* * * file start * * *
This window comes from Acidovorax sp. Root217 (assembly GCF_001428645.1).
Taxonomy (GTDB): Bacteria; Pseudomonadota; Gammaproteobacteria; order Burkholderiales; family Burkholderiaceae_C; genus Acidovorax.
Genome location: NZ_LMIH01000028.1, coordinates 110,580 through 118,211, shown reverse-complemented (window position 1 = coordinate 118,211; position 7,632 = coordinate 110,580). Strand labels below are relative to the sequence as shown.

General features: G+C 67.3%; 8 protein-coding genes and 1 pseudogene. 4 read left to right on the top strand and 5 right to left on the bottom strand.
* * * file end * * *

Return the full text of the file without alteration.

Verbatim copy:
This window comes from Acidovorax sp. Root217 (assembly GCF_001428645.1).
Taxonomy (GTDB): Bacteria; Pseudomonadota; Gammaproteobacteria; order Burkholderiales; family Burkholderiaceae_C; genus Acidovorax.
Genome location: NZ_LMIH01000028.1, coordinates 110,580 through 118,211, shown reverse-complemented (window position 1 = coordinate 118,211; position 7,632 = coordinate 110,580). Strand labels below are relative to the sequence as shown.

General features: G+C 67.3%; 8 protein-coding genes and 1 pseudogene. 4 read left to right on the top strand and 5 right to left on the bottom strand.